In 2019, iDefense reported that China's hackers had launched cyberattacks on dozens of academic institutions in an attempt to gain information on technology being developed for the United States Navy. Some of the targets included the Woods Hole Oceanographic Institution. The attacks have been underway since at least April 2017.
The Woods Hole Oceanographic Institution develops technology for the United States Navy, including ocean battlespace sensors, unmanned undersea vehicles, and acoustic navigation and communication systems for operations in the Arctic. The Institution is also working on Project Sundance for the Office of Naval Research.
B. H. Ketchum Award
The B. H. Ketchum award, established in 1983, is presented for innovative coastal/nearshore research and is named in honor of oceanographer Bostwick H. "Buck" Ketchum. The award is administered by the WHOI Coastal Ocean Institute and Rinehart Coastal Research Center.
2004 David M. Karl (Professor of Oceanography, University of Hawaii) – for "his contributions to microbial oceanography, especially the development and leadership of long-term, integrated studies of chemical, physical, and biological variations in oceanic environments."
1996 Bill J. Jenkins (Senior Scientist, Marine Chemistry & Geochemistry, WHOI) – for "his outstanding contributions to the development of the tritium-helium dating technique and its application to problems in ocean physics and biology and geochemistry, as well as his exceptional character and selfless dedication to the advance of science at WHOI."
1993 Robert Weller (Senior Scientist, Physical Oceanography; Director, CICOR; WHOI)
1992 Alice Louise Alldredge (University of California, Santa Barbara) and Mary Wilcox Silver (University of California, Santa Cruz) – for "their creative contributions to biological and chemical oceanography, particularly in demonstrating the importance of ‘marine snow’ as a major contributor to the vertical flux of particulate matter throughout the worlds oceans."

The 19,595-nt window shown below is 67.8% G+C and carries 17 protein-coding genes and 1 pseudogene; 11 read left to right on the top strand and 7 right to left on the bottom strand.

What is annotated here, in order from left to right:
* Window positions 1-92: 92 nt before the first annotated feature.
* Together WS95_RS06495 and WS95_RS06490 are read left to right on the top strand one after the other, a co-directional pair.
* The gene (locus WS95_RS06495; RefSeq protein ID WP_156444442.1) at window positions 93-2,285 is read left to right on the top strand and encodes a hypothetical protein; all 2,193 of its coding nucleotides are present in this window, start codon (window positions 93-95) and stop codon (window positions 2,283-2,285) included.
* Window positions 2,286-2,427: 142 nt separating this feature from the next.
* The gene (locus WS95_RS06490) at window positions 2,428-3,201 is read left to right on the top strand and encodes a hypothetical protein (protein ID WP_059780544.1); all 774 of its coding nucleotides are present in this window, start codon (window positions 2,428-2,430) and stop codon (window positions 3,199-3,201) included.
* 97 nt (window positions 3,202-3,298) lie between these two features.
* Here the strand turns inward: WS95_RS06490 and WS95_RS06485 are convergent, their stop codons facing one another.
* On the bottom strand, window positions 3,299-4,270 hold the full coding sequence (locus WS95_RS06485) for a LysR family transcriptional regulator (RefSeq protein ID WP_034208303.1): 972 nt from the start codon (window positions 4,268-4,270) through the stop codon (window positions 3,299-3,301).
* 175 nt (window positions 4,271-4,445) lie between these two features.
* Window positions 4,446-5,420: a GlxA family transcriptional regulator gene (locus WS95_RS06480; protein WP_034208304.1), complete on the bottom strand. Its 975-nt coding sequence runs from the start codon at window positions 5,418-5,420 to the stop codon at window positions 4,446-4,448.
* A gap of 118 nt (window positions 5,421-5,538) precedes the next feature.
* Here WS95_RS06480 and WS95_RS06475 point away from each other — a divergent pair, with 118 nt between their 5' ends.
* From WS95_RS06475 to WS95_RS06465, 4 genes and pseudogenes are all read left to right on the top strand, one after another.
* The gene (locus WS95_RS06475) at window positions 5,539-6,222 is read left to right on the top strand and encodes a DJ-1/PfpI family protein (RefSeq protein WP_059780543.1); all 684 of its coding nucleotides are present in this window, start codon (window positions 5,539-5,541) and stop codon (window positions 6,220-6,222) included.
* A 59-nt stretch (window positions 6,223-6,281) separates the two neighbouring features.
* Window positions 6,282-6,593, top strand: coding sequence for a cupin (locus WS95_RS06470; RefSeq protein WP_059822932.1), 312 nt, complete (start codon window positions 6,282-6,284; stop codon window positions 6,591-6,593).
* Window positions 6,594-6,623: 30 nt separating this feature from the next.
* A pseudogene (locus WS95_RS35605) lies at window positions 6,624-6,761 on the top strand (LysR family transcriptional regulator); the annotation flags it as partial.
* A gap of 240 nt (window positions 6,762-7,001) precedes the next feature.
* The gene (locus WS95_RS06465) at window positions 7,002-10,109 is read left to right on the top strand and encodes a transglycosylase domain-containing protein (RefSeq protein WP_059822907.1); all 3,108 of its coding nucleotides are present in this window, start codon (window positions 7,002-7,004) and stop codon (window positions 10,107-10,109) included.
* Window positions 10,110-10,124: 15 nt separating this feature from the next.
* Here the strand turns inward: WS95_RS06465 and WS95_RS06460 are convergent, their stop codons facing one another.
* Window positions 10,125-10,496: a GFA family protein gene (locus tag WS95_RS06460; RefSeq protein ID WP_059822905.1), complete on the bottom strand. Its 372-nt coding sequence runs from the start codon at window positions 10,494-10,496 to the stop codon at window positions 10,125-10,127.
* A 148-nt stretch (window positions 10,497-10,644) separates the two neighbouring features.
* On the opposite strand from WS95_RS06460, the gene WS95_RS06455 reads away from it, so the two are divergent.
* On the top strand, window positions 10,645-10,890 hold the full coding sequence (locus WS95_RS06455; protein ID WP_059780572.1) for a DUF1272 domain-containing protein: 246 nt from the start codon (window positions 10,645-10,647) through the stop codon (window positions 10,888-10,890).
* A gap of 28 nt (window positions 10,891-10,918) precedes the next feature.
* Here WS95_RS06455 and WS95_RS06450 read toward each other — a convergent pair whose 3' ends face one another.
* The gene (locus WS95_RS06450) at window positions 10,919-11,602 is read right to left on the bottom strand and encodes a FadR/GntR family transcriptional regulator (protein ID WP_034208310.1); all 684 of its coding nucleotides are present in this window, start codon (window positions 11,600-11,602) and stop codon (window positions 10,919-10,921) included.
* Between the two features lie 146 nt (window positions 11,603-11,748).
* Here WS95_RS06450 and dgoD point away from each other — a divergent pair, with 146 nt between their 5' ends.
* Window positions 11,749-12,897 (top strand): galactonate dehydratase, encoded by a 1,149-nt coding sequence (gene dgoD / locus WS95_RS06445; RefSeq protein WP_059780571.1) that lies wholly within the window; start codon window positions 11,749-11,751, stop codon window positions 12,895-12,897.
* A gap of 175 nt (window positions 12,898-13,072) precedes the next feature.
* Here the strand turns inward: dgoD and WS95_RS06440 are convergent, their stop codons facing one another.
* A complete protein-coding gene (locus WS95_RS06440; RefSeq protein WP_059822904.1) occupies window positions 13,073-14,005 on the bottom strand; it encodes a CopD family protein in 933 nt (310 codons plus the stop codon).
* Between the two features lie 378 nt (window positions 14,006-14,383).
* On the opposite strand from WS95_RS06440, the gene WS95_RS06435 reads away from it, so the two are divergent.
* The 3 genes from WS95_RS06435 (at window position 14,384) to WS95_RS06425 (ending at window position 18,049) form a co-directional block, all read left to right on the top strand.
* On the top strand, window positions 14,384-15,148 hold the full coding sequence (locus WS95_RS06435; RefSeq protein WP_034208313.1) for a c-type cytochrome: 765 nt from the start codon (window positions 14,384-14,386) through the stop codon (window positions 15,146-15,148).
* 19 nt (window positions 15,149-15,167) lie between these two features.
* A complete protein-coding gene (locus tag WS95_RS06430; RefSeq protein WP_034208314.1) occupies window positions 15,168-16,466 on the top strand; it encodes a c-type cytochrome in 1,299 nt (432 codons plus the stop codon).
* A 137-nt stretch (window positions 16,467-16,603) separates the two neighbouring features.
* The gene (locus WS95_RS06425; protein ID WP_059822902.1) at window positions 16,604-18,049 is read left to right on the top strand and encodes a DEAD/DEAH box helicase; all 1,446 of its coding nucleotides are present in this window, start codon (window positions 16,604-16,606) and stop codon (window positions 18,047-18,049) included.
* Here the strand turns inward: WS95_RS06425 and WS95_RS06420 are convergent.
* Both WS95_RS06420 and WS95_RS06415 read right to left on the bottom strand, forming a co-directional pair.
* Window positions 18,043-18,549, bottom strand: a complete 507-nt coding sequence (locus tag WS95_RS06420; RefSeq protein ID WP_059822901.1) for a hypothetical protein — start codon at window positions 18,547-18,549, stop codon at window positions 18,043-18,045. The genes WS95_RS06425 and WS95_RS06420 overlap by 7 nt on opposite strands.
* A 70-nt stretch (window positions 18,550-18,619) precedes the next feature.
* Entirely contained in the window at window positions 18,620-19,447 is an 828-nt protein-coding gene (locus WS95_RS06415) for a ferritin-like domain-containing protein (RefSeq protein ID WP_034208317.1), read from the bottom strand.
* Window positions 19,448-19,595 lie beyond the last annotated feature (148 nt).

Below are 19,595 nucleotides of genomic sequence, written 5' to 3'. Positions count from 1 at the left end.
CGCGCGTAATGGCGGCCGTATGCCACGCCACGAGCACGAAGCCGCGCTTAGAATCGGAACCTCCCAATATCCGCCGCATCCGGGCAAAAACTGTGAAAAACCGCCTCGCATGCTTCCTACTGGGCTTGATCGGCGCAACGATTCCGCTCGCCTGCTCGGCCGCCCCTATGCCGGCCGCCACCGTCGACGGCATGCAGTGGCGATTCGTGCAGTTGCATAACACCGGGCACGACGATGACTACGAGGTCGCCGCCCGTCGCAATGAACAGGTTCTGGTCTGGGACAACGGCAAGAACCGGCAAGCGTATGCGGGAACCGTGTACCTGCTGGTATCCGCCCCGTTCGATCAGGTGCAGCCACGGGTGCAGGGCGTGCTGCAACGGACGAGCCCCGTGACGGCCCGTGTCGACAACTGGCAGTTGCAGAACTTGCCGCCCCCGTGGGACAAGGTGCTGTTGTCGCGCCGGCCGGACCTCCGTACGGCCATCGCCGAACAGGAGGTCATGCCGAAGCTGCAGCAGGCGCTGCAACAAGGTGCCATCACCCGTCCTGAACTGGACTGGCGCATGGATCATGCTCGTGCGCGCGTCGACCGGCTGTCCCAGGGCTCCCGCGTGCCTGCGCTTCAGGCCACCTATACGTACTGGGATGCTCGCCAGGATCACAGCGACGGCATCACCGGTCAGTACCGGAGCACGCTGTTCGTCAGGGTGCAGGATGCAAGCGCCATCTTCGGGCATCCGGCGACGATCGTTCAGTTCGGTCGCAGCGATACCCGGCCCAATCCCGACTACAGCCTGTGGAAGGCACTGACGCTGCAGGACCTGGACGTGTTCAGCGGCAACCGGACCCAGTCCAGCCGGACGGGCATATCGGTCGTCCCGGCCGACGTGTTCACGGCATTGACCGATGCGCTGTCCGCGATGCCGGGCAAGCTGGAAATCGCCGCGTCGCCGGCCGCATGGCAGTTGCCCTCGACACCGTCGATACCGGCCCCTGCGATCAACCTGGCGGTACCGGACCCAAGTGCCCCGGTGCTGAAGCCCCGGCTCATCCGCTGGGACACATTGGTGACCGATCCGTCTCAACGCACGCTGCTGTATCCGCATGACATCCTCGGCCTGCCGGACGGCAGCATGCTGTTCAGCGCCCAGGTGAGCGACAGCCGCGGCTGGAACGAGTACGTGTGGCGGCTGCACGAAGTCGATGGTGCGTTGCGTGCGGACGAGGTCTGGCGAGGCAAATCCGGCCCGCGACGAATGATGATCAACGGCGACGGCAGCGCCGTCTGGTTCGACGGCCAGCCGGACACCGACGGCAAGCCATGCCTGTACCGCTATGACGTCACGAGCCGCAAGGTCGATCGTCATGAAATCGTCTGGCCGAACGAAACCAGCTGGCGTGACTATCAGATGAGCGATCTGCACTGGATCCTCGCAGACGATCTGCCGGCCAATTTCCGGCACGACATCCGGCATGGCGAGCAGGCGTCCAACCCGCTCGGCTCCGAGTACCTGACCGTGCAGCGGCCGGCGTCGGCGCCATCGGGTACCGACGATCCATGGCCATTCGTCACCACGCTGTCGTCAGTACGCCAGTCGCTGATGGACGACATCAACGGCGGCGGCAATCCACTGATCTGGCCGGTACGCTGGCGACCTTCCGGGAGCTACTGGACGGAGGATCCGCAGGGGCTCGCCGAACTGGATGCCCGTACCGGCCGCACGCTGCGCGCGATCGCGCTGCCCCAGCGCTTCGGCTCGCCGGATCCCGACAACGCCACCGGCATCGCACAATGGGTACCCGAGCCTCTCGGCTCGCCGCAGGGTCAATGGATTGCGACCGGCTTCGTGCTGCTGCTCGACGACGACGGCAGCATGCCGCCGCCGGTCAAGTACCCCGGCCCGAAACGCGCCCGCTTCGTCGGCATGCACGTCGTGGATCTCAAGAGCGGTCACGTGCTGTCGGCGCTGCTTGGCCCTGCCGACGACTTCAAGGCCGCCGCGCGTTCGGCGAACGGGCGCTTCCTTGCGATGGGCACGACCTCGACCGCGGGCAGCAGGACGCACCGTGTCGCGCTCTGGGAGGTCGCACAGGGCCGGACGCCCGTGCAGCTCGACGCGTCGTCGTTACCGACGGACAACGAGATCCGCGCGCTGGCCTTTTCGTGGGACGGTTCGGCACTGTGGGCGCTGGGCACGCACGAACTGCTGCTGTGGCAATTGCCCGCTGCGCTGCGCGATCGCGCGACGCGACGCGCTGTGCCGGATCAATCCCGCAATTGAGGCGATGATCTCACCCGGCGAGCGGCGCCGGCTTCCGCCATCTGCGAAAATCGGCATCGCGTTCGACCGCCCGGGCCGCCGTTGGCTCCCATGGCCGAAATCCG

1988 Hans Thomas Rossby (University of Rhode Island) and Douglas Chester Webb (Webb Research) – for "Their creative contributions to ocean technology and oceanography, particularly in the development of the SOFAR float and advancing out knowledge of Lagrangian ocean dynamics."
1984 Arnold L. Gordon (Columbia University) for his "dedication in completing the Antarctic Circumpolar Survey"
1980 Holger W. Jannasch (WHOI) – for his "creative contributions to marine microbiology by providing us with an understanding of the fundamentals of microbial processes in the sea and the dynamics of oceanic food chains."
1979 Wolfgang Helmut Berger (Scripps Institution of Oceanography, University of California at San Diego) – for his "creative contributions to paleoceanography by opening the doors of perception on the controlling factors governing carbonate sedimentation in the oceans, and for providing us with a unifying conceptual model for interpreting the geological evolution of ocean basins."
^Kujawinski, Elizabeth B; Joint Program in Oceanography/Applied Ocean Science and Engineering; Massachusetts Institute of Technology; Woods Hole Oceanographic Institution (2000). The effect of protozoan grazers on the cycling of polychlorinated biphenyls (PCBs) in marine systems. Cambridge, Mass.; Woods Hole, Mass.: Massachusetts Institute of Technology ; Woods Hole Oceanographic Institution. OCLC 682113775.
^"Oil Spill Research : Chris Reddy's Lab". www.whoi.edu. Retrieved 2019-11-06.
^Sosik, Heidi M. "Heidi M. Sosik | Speaker | TED". www.ted.com. Retrieved 2019-11-06.